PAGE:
Wednesday, April 07, 2004

Blame where blame's due

Emmanuel Dongala ponders Western apathy in a New York Times column marking the tenth anniversary of the Rwandan genocide.

During those vicious 100 days, though, Western countries, including the United States, refused to call it a genocide. Using the term would have meant moral and legal obligations.
The killing and subsequent mutilation of 18 American soldiers recorded in "Black Hawk Down" took place mere months before the Rwandan genocide. In light of this, US culpability for inaction ought, if anything, be mitigated rather than singled out in comparison to countries whose troops had not recently suffered such a fate during a humanitarian intervention.
[M]any Africans believed the reason for the denial was that genocide is historically linked to "civilized" people. In Africa, where barbarism was the norm, the Hutu killing spree was just another tribal war. After all, how can one commit a genocide with machetes?
Here Mr. Dongala tries establish a link, however nebulous, to colonialism or racism; however, his own words only a few short paragraphs later hint at another explanation.
Today, I still think the genocide in Rwanda has not been the electroshock that should have jolted me and other African scholars from our "Africanly" correct way of thinking.

Some of our outdated ideological ideas must be challenged. With the backing of the government, Arabs are carrying out a massacre of genocidal scale against black Africans in Sudan, yet many academics and leaders in Africa are reluctant to speak out because of a misplaced sense of solidarity. We are also reluctant to face other unpleasant realities because we are afraid that would project the wrong picture of Africa to the world.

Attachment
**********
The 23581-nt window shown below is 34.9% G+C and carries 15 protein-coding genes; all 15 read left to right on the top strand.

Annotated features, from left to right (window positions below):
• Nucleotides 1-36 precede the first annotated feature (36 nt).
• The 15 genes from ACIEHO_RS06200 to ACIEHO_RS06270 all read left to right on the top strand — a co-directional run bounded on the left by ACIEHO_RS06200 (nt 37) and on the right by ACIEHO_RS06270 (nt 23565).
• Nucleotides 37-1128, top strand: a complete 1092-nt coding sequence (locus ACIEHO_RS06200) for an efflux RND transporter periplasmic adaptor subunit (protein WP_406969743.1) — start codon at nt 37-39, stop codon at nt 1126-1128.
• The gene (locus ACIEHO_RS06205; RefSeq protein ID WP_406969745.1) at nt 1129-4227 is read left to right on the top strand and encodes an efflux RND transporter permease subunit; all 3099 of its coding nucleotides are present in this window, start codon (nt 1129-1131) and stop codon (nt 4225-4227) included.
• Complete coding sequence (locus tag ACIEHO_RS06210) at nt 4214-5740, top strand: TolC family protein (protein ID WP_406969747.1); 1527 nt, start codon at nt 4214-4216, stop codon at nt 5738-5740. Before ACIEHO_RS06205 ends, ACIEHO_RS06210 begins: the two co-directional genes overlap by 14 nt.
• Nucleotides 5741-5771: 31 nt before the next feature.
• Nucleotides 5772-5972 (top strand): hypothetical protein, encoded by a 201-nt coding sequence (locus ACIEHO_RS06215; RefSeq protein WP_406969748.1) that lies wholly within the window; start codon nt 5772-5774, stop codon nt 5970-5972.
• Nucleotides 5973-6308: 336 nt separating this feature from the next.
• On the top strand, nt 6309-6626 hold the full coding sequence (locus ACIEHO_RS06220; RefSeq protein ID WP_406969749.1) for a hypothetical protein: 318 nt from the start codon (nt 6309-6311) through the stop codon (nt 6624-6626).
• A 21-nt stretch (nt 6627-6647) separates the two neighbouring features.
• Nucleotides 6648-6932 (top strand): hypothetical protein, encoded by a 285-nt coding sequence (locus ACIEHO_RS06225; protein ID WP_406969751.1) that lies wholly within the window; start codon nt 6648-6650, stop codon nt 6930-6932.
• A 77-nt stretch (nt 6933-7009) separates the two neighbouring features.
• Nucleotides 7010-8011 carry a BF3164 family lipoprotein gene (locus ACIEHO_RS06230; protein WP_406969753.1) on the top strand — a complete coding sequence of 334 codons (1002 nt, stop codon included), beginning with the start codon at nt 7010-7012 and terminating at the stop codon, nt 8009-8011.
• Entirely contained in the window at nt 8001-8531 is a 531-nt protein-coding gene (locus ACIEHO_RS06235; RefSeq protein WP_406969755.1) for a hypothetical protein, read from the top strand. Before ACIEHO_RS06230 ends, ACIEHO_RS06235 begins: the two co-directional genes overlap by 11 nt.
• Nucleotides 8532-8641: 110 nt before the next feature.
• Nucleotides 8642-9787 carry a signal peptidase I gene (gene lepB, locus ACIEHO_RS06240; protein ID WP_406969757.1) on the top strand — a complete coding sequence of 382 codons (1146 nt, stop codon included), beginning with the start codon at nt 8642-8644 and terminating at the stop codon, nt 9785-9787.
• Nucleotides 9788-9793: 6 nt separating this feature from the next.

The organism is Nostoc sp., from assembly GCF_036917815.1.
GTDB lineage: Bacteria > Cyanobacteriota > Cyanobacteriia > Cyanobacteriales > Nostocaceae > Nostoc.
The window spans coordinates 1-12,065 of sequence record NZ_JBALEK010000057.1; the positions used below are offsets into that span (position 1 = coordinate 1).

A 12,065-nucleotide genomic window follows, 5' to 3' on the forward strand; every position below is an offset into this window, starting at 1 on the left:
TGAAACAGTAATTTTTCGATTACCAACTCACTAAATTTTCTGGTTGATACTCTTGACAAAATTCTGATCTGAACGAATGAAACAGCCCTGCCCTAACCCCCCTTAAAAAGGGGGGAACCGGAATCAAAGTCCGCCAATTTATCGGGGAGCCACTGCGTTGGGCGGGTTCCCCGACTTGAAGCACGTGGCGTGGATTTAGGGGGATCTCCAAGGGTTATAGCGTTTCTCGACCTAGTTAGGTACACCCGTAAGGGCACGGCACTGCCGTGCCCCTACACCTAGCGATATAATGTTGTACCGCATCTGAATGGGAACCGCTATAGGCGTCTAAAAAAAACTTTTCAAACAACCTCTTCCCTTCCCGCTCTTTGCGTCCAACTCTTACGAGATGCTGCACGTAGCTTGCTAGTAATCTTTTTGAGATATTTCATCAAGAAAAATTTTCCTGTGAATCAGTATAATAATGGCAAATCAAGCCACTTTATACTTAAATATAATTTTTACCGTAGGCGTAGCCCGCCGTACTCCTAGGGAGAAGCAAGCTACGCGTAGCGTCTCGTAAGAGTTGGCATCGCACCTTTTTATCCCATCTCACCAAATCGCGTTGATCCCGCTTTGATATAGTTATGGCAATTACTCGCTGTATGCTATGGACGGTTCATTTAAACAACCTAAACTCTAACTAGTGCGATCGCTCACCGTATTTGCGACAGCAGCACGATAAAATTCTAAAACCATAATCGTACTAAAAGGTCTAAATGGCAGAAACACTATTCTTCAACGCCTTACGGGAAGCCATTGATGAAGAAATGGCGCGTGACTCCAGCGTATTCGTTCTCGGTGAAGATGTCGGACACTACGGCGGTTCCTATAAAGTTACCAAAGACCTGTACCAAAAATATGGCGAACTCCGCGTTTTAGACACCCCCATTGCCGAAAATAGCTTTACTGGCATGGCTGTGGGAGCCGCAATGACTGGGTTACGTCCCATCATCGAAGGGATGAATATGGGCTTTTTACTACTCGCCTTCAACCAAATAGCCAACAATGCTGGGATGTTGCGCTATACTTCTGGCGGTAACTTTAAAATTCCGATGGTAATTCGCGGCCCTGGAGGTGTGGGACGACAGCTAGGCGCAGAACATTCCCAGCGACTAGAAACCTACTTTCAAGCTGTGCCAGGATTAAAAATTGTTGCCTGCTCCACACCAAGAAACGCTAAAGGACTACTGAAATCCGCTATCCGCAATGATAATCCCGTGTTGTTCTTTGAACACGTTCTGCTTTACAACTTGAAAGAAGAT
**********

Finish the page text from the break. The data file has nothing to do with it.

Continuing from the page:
These criticisms do not apply only to African scholars and leaders. There are plenty in the West whom the genocide in the Rwanda should have jolted from their way of thinking. Who in the West is afraid to project the wrong picture of Africa to the world? Who in the West refuses to speak out because of a misplaced sense of solidarity?
In 1958, Ahmed Sekou Toure of Guinea was the only leader of all the French African colonies to seek immediate independence. Because of this, we refused for a long time to denounce the crimes Toure was committing against his people. And because Robert Mugabe fought for freedom in Rhodesia (now called Zimbabwe), it is not acceptable to criticize his autocratic rule, for doing so would be siding with the white settlers. As for Rwanda, many people dare not speak against the crimes that Rwandan troops are committing in the Democratic Congo Republic because of the moral legitimacy President Paul Kagame gained by stopping genocide in his country.
If a Westerner, particularly a white Westerner, had spent the spring and summer of 1994 levelling accusations of genocide at Rwandan Hutus, he would have been attacked as a racist, a colonialist, an imperalist by the same people in the West who claim to care the most about genocides in developing countries; not surprisingly, such accusations are precisely how Robert Mugabe has responded to criticisms of his human rights record by Western human rights groups and especially governments.

If we are to stop the genocide in Sudan, if we are to prevent future Rwandas, it is not enough for African scholars to challenge outdated ideological ideas; their intellectual comrades in the West must do the same.